I AM MEXICAN BY JASMIN OLVERA- DENA
I am Mexican
I come from a culture with roots so deep that mainstream society does not understand and calls our culture mythical. I am Mexican, I am not Latina, I am not Hispanic, I am not Mexican- American, nor am I Chicana. Pocha, Wet back, and Beaner are names that also do not suite me, I am Mexican. I am not Catholic, I am not a Christian, I am an Indigenous Mexican who comes from the land. I am native to the land which we walk on, daughter of the moon, the stars, and the sun.
Growing up, I was taught by the media a very wrong idea of what it meant to be a person of Mexican descent. My culture is often portrayed as Tequila, mariachi, mustaches, and ponchos, but we are more than that. We are not illegal aliens, Banda music nor machismo. My culture is not Catholicism, alcoholism, teen pregnancy, or low riders. I remember being in elementary school and learning about the caste system, this is where my identity search began. Our teacher had us do an activity where we mapped out what our family worked in and where we would be as adults according to this system. I could not have been more than 7 years old doing this activity wracking my brain trying to figure out where I would end up as an adult based on my family’s history. I began to search for my roots, I asked my parents about their work and what their parents did and went as far back as I could. I investigated history books and spoke to elders in my family to get a good sense of our personal family roots. I was so confused because it did not match up with what the media and society said we were.
I grew up in the Salad Bowl of the United States, Salinas, California, a place where only ‘illegals’ work the fields. These are the people of my culture who come to the U.S for opportunities and are portrayed through the media as illegal aliens who work the lowest of the jobs available due to their legal statues. My people can not be illegal on land which we come from. Our ancestors lived and thrived on this land before the Spanish came and created borders and new government rules and regulations. They created laws which categorized my people as illegals and aliens. Due to these new laws and rules the limited jobs accessible to my people is that of agricultural work, which is said to be of the worst jobs available. Yes, this work is physically demanding, and the hours can be difficult to work however the people of my culture have a deeper connection to this work. We understand the energy of the soil, the energy of the water, and the heat of the sun to work together to create nutrition for our bodies, our families, and our communities. There is an ancestral knowledge and understanding of what needs to happen for the food which they are working with to prosper and feed the people. We have agricultural systems that have thrived since the beginning of our time that has supported us in never killing our communities from hunger.
In my family we planted the three sisters, corn, beans, and squash and these crops fed us for the entire year. Not only did we have our fields, but we also had cows which the food we had fed them as well. I wonder how this part of our culture has made the mainstream media think our practices are so mythical and possibly fake. I assume it is because they do not understand it. My ancestors were scientist, astronomers, and mathematicians before these words had meaning to them. We have a calendar commonly known as the Aztec Calendar that is filled with information, scientifical counts and astronomy markers. I follow this calendar as it is the truest to the seasons and active elements in our environment. Our new year is celebrated in March, and we observe days of reflection where we are in silence and meditation. We have days of celebration for the different stages of harvesting, for seasonal changes in the climate but also within our people. We celebrate in community and have boundaries and respect for substances that are altering to our beings such as alcohol and medicinal plants. So, I wonder why this part of my culture is not shared on the front pages of the newspaper, or talked about amongst other cultures about us?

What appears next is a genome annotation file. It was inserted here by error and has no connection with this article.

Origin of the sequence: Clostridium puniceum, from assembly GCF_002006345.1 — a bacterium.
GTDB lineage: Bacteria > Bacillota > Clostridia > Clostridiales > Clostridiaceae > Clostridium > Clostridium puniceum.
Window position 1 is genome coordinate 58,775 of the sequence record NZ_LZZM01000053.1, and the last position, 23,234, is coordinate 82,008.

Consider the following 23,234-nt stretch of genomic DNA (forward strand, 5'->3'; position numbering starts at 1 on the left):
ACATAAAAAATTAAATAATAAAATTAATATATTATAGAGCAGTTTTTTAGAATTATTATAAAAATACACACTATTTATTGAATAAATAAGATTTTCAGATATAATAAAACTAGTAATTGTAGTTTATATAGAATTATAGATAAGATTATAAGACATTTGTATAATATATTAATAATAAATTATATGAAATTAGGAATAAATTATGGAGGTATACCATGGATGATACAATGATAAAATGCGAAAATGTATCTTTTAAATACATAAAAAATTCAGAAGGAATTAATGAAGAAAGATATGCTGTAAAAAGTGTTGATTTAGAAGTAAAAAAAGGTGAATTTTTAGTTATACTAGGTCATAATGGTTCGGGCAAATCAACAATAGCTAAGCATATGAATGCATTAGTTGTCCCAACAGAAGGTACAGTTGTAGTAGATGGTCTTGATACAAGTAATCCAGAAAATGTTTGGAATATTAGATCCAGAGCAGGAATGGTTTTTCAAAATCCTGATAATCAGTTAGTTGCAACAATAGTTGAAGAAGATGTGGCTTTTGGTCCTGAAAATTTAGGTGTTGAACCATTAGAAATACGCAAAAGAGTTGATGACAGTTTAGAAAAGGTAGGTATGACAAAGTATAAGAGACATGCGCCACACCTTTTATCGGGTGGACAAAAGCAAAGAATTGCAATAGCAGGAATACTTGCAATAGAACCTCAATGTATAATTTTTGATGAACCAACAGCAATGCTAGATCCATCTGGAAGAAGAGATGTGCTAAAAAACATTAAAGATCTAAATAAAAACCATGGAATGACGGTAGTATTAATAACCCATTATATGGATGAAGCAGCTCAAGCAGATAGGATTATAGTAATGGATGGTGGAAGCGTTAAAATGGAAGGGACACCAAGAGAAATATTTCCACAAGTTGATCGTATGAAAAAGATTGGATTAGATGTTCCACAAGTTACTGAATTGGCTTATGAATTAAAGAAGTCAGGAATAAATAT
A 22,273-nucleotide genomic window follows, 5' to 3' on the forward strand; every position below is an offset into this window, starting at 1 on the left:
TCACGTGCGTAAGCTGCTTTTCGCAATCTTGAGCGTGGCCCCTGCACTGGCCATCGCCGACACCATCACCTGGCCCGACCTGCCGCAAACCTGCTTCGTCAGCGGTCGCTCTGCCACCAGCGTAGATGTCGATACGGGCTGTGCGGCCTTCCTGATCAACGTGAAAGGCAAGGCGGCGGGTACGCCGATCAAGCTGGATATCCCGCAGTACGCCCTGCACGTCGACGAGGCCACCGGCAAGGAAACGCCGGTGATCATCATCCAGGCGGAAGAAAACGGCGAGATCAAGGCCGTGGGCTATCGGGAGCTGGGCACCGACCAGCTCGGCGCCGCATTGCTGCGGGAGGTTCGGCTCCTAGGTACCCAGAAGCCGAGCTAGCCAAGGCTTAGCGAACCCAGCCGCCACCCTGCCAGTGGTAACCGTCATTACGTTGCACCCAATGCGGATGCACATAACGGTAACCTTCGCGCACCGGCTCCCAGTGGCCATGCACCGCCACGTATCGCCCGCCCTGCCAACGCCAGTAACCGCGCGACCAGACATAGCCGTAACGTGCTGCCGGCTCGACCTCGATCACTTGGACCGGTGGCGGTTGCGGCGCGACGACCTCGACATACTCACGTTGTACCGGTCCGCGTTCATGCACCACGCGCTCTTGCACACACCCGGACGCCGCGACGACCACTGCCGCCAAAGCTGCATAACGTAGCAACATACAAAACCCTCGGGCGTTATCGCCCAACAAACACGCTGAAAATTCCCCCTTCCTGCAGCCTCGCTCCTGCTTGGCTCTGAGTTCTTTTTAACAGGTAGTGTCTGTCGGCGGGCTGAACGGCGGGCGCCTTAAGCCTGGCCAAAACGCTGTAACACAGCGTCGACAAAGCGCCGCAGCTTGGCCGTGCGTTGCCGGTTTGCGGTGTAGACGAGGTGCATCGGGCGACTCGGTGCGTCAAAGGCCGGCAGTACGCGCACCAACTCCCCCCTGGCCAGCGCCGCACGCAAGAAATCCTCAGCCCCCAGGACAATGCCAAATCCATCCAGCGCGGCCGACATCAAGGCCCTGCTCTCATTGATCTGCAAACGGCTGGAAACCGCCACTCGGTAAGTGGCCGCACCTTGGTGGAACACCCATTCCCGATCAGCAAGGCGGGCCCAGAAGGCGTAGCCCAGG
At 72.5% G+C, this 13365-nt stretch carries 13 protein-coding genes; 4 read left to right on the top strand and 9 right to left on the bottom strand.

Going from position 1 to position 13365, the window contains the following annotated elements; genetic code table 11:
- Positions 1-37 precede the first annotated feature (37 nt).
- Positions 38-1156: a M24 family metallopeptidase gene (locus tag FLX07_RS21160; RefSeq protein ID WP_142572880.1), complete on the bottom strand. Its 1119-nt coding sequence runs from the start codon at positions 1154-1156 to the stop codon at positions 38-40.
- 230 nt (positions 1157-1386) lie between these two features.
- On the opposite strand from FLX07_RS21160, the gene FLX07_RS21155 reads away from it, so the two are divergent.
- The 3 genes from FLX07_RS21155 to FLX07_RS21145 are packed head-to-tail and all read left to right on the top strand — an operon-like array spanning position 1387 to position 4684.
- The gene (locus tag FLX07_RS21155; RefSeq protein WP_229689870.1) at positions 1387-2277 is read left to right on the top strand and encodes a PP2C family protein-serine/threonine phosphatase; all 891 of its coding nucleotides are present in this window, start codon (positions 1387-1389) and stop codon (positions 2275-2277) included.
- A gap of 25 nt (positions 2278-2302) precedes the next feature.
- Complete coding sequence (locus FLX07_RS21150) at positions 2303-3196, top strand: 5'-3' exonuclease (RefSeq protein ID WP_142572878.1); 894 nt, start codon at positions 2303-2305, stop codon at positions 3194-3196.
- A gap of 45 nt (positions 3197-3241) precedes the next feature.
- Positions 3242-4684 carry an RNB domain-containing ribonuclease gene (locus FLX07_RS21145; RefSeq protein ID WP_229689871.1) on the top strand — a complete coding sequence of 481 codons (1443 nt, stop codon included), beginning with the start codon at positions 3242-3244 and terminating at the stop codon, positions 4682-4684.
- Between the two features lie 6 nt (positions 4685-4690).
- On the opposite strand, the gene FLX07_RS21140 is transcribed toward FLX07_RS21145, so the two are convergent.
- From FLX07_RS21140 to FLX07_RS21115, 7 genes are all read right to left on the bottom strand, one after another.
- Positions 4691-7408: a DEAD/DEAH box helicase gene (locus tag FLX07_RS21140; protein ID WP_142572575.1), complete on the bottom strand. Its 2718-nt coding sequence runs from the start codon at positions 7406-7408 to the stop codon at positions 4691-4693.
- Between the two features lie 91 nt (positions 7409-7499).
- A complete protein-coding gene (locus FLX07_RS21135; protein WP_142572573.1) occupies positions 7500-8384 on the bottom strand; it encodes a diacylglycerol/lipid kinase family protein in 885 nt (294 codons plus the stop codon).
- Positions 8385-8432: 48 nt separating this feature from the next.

Has it taken them time to learn about the raw, authentic, deeply rooted culture us Mexicans have as it did for me? I began dancing our traditional Aztec dancing at the age of 7, the older I got, the more information I began to receive with my community. We talked about our traditions and our culture with such respect, admiration, and understanding that it was hard for me to comprehend why when I told people I am Mexican they assumed I was Catholic and an alcoholic. They do not know that Catholicism was something brought to our land by the Spaniards during their savage invasion and massacre of my people and our traditions. They do not know that my people were skinned alive, tortured, and killed if they did not turn to their religion. My people had no religion, the word prayer did not exist in our language, we did not have a God or goddesses, we did not have mythical beliefs either. We believe in nature, in the energy of earth, water, wind, and fire, in our sight, smell, taste, and ability to listen. Our way of life was and is very basic, so basic that when the Spanish came, our ways were understanding as savage ways because we did not kneel to a God or bow our heads to them.
So, when I am asked about my culture, I will gladly make the correction of the assumption that I am a catholic Mexican who is an alcoholic. I am a Mexican who tends to the fire of my grandmothers, caring for the healing of my community. My people have been through many hardships for 500 years and it is time for a shift in the view of my culture. We are Indigenous people who are scientist, mathematicians, politicians, astronomers, doctors, and healers. We are people of this land; our skin is kissed by the sun and our hair by the moon.
-Jasmin Olvera Dena